So, now that you know the power of the word “Yet” to move you from scarcity to abundance, it’s time to start thinking about what you really want.
Perhaps the most egregious part of being stuck in scarcity is that you get so used to thinking there is never enough that you lose touch with what you really, truly want.
I see this so often with nonprofit organizations that have lost their inner compass. They’ve been so distracted by demanding funders, or so stuck on the hamster wheel of just getting by, that they lose track of the burning passion that launched their organization or their movement — the deep desire to create something better in the world.
It’s the very clear idea of what you want to accomplish that — when properly channeled — can energize your board, staff, and even your funders. It is your nonprofit’s reason for being. And you can figure it out by developing a Theory of Change.
I know that the Theory of Change sometimes gets a bad rap when funders require very complicated ones — creating just another hoop for grantees to jump through. But what I’m talking about is a simple tool that you can use internally to get everyone on the same page about what you hope to accomplish.
A Theory of Change is simply the answers to 5 key strategic questions about your future work. Once you, as a board and staff, agree on the answers to these 5 magical questions, you can then chart a future direction, craft inspiring marketing messages, figure out how to structure your staff and financial model and SO much more.
Here are the 5 transformative questions that make up your Theory of Change:
1. What people or groups are you seeking to benefit or influence? (Target Populations)
Your answer to this question determines who you focus on serving, and it also forces you to do often unpopular thing in the nonprofit sector, which is to stop serving those who you have no business serving. The answer to this question tells you who you will focus the majority of your resources on.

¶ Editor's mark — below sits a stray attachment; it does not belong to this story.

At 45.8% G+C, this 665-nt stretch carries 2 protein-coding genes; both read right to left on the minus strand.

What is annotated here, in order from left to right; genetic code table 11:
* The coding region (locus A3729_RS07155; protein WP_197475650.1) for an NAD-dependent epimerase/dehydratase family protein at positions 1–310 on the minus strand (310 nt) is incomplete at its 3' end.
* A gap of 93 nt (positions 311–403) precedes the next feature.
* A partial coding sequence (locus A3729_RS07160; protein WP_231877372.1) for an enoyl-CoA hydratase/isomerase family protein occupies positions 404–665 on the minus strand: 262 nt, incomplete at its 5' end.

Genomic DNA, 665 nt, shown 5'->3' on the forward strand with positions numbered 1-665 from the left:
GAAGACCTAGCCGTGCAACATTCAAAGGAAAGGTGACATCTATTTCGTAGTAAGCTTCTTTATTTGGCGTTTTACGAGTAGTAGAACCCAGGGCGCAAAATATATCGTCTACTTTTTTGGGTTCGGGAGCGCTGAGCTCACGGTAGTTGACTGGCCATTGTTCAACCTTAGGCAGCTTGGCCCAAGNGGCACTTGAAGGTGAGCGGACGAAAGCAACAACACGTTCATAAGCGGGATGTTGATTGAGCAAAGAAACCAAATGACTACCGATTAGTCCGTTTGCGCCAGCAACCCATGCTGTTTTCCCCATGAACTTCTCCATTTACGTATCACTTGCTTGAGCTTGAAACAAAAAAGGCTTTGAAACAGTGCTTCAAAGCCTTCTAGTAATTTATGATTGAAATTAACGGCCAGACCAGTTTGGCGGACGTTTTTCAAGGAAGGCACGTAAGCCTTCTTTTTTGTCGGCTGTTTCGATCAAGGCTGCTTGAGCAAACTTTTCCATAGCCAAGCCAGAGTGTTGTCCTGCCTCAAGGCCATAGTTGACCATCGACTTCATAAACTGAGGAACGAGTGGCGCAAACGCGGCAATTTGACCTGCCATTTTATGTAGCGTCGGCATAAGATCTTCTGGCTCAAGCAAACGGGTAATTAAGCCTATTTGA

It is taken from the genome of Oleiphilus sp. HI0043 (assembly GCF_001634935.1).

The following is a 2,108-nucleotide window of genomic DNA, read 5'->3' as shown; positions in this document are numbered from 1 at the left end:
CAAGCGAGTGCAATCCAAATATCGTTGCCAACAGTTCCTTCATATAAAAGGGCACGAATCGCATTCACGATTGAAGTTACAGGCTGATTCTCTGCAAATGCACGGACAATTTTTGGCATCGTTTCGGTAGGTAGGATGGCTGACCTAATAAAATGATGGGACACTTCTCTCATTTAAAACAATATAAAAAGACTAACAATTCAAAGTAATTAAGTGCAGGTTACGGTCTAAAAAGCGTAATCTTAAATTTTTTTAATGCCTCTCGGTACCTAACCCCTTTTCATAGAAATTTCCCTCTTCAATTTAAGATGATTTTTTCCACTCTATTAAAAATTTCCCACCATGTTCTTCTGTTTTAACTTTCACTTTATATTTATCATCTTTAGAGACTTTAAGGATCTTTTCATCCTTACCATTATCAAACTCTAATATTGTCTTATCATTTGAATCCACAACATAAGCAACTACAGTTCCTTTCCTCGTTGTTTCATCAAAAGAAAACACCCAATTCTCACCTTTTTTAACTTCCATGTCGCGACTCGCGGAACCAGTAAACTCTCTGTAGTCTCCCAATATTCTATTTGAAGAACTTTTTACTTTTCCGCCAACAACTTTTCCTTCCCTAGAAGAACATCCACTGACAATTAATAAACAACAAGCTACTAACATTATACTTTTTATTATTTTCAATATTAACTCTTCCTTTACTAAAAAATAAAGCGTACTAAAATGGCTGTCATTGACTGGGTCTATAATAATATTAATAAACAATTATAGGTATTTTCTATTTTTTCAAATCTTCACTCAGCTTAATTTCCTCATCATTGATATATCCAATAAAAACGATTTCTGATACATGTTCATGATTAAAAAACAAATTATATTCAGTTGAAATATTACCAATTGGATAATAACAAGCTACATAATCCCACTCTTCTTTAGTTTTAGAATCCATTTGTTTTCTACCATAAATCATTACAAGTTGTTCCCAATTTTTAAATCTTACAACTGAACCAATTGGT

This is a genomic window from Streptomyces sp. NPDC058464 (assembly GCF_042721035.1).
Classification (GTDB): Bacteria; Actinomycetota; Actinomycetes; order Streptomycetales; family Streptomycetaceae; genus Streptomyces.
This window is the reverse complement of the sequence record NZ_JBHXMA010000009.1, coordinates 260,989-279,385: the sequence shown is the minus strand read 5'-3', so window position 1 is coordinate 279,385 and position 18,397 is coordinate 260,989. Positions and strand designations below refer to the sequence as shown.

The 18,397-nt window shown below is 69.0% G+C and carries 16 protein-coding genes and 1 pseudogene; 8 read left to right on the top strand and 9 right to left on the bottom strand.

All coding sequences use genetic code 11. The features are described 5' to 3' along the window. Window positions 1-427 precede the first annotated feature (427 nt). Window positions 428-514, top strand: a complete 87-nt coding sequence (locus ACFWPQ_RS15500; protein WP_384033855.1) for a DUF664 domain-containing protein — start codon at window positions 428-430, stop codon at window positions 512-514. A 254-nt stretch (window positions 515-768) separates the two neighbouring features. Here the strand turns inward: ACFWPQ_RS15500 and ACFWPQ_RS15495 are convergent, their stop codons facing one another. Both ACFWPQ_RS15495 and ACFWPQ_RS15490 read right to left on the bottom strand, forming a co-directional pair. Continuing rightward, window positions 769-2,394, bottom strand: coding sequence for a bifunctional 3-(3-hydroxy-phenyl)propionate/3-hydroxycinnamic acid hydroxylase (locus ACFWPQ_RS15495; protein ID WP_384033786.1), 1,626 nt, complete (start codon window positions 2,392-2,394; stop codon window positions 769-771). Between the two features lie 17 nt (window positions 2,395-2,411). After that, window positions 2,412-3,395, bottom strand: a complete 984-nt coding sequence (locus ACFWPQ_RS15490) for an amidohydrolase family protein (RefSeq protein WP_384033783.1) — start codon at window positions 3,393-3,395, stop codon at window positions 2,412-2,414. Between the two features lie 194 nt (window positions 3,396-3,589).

2. What relevant trends in or changes to the external environment are occurring? (External Trends)
You never want to do your work in a vacuum, so it is critical that you take into account demographic, cultural, economic, political shifts happening outside your walls that may have an impact on your ability to do your work.
3. How and where are our core competencies employed? (Activities)
As a nonprofit or social change organization you want to be crystal clear about what you do better than anyone else (core competencies). So figuring that out and then determining the work you will do that focuses on those core competencies is key.
4. What changed conditions do you believe will result from your Activities? (Outcomes)
This is arguably the most important part of your Theory of Change because it articulates what you exist to accomplish, and it’s also how you hold yourself accountable both internally and externally.
5. What evidence do you have that this theory will actually result in change? (Assumptions)
It’s not enough to just to create a theory, you have to base it in evidence. There must be some reason or data that makes you think if you focus on these Target Populations, doing these Activities, you will achieve these Outcomes. So articulate exactly what those are.
If you approach answering these questions and creating your Theory of Change from a place of abundance, it becomes an exciting endeavor, not a chore. When you give yourselves permission to analyze, discuss and then come to consensus about why you do the work you do, a whole world opens up to you.
If you want more help creating your Theory of Change, download my free Design a Theory of Change Step-by-Step Guide.
There is lots more about how to move to a social change financing approach in my new book, Reinventing Social Change, which is available at Amazon, Barnes & Noble, IndieBound, Porchlight, and BookShop. And make sure you’re subscribed to my email list to be the first to know about webinars, reader’s circles, trainings and other events related to the book. You can join the Social Velocity e-list here.
Photo Credit: Marc-Olivier Jodoin